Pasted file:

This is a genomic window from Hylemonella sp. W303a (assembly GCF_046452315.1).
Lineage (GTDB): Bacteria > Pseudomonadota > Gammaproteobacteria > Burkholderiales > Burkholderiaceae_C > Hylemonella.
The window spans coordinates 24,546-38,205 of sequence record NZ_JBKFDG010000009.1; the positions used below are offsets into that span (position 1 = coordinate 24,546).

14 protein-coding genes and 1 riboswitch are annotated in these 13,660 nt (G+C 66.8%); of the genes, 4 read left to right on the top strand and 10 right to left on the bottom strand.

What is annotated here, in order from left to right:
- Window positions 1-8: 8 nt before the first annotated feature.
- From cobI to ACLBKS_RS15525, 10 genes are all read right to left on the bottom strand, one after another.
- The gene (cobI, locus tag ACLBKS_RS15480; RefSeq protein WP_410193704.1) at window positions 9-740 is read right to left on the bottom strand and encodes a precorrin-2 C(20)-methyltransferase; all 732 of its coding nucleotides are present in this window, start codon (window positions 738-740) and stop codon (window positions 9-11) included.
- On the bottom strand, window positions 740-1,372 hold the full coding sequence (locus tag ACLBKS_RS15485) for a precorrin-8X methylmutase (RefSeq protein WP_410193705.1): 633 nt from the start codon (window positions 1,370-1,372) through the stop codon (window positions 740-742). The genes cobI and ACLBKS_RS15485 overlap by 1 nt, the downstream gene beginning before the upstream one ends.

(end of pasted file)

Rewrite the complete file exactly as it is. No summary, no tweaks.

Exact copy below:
This is a genomic window from Hylemonella sp. W303a (assembly GCF_046452315.1).
Lineage (GTDB): Bacteria > Pseudomonadota > Gammaproteobacteria > Burkholderiales > Burkholderiaceae_C > Hylemonella.
The window spans coordinates 24,546-38,205 of sequence record NZ_JBKFDG010000009.1; the positions used below are offsets into that span (position 1 = coordinate 24,546).

14 protein-coding genes and 1 riboswitch are annotated in these 13,660 nt (G+C 66.8%); of the genes, 4 read left to right on the top strand and 10 right to left on the bottom strand.

What is annotated here, in order from left to right:
- Window positions 1-8: 8 nt before the first annotated feature.
- From cobI to ACLBKS_RS15525, 10 genes are all read right to left on the bottom strand, one after another.
- The gene (cobI, locus tag ACLBKS_RS15480; RefSeq protein WP_410193704.1) at window positions 9-740 is read right to left on the bottom strand and encodes a precorrin-2 C(20)-methyltransferase; all 732 of its coding nucleotides are present in this window, start codon (window positions 738-740) and stop codon (window positions 9-11) included.
- On the bottom strand, window positions 740-1,372 hold the full coding sequence (locus tag ACLBKS_RS15485) for a precorrin-8X methylmutase (RefSeq protein WP_410193705.1): 633 nt from the start codon (window positions 1,370-1,372) through the stop codon (window positions 740-742). The genes cobI and ACLBKS_RS15485 overlap by 1 nt, the downstream gene beginning before the upstream one ends.